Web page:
The non-PriUPS problem with the Leaf is the much ballyhooed* "range anxiety." Even with a 100 mile (or whatever) range, comfortably more than I normally drive, I worry about traffic jams. All you have to do is whisper "Cross Bronx Expressway" in the presence of the Leaf and it reacts like Robby when told to shoot the Id Monster. I would so dread being stranded in the very rare traffic jam I encounter that all enjoyment of my gasoline-free existence would be obviated.
The Chevy Volt
The long-awaited Volt would seem to be everything that the plug-in Prius isn't quite. The big lithium battery with a 40 mile (or whatever) electric range is enough for my commute. The generosity of our government would partially overcome my parsimony when confronted with the $43k price tag. And it's kind of cute and has lots of gadgetry. For transportation, it would cut my fuel usage down to almost nothing. What's not to like? Software!
I found a copy of the Volt manual on line. It's 516 pages long, and I read as much of it as I could bear to do. As far as I can tell, the Volt is useless as a home generator. Despite having the specifications, the hardware, and the apparent capability of being one, it seems that the operating software doesn't allow the ICE to charge the battery when the vehicle is stationary. I was hopeful for a few pages as I was reading about "mountain mode" which seems to allow the engine to pre-charge the battery before the car is asked to attack future steep grades. But there's no reason to expect this to work when the car is in the garage. If anyone knows different, please tell me, since the Volt seems otherwise ideal. As the software is written, however, it appears that the only use you can get from the Volt is travel. What a shocking waste.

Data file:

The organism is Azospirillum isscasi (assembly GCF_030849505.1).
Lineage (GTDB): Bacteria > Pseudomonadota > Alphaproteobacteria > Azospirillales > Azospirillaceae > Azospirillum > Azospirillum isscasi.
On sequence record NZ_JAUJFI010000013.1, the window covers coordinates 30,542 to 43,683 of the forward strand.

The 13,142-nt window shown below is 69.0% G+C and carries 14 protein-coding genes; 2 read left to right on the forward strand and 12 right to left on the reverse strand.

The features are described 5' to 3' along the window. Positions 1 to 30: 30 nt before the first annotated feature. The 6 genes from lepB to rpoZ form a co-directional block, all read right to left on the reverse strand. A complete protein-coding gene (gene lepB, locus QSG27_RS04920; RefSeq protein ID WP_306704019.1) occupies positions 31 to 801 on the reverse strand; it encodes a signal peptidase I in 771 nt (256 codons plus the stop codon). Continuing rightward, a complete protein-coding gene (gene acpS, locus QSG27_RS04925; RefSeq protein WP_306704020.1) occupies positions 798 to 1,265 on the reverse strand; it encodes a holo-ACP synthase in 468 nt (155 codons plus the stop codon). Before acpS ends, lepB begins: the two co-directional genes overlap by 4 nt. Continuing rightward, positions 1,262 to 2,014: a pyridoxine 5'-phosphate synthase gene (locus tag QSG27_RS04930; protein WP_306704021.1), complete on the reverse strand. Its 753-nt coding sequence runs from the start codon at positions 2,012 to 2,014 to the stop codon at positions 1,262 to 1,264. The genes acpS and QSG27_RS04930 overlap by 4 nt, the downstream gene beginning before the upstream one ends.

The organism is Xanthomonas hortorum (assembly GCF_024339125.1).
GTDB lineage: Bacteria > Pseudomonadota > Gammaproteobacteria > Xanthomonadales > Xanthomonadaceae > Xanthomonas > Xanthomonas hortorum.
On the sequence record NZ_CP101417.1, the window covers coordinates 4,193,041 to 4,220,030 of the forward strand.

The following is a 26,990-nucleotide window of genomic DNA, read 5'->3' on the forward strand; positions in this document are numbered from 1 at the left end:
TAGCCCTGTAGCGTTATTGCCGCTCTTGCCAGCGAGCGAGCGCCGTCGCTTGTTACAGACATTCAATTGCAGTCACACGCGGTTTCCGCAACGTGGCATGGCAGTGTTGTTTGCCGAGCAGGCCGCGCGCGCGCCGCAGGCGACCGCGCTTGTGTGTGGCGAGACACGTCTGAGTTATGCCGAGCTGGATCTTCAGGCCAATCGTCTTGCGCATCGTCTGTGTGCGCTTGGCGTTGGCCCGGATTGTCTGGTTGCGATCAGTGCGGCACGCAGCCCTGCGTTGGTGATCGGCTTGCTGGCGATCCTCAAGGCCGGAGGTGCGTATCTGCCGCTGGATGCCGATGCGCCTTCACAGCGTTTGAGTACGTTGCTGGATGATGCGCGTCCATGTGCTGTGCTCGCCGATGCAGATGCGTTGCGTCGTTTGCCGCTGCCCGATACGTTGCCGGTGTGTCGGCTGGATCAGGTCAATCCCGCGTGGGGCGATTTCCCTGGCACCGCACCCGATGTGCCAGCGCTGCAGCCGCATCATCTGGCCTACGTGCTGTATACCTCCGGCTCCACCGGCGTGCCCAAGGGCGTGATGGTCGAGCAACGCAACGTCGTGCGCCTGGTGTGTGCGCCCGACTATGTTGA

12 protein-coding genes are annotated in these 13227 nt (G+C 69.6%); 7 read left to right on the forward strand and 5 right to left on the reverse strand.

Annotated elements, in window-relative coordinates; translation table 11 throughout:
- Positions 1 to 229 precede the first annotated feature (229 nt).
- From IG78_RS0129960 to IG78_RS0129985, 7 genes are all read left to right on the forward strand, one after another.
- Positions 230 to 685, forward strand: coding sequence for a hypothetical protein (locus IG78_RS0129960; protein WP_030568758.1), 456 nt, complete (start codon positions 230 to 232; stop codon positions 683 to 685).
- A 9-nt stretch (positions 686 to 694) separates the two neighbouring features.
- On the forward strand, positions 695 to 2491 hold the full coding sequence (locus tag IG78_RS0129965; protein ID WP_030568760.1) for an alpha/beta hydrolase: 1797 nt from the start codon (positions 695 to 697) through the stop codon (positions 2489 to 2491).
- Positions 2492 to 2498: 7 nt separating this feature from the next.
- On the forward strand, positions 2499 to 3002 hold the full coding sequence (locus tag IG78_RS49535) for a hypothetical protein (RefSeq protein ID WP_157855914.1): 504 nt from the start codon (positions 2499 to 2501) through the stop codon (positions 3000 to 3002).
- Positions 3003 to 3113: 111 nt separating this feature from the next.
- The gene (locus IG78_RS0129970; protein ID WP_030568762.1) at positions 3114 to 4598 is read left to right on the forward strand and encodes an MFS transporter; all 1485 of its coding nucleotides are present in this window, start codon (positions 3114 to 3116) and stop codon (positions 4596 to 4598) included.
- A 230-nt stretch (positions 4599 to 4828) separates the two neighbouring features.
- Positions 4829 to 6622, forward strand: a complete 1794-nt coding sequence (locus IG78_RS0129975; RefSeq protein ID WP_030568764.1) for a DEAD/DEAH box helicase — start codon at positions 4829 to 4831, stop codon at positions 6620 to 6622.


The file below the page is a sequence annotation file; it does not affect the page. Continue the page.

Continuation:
New Car Gas Mileage
Which brings me to the final item: A new car. My Prius is getting close to the 100,000 mile mark. It's still in good shape and still is the ugly champagne color which was all that was available when I got it almost six years ago. I would love to replace it with something blue, but given the array of non-choices above, I shall wait. 2012 will probably bring us a new assortment of cars to consider. Meanwhile, with the Prius, I have cut my gas consumption in half, and to duplicate that saving with a non-electric vehicle, I'd have to invest in one that is driven by moonbeams. Although a small increment in mileage potentially achieved by improvements in later Prius models is desirable, it will never match the initial bonanza of substituting the Prius for a standard car. Likewise, the monetary saving achieved by the exercise of patience is unlikely to be duplicated by gas savings or tax credits. So mote it be, at least for another year or two.
*The first asterisk of 2011. In all my blogs, I've never used the word "ballyhoo." I wanted to see if it would come out right.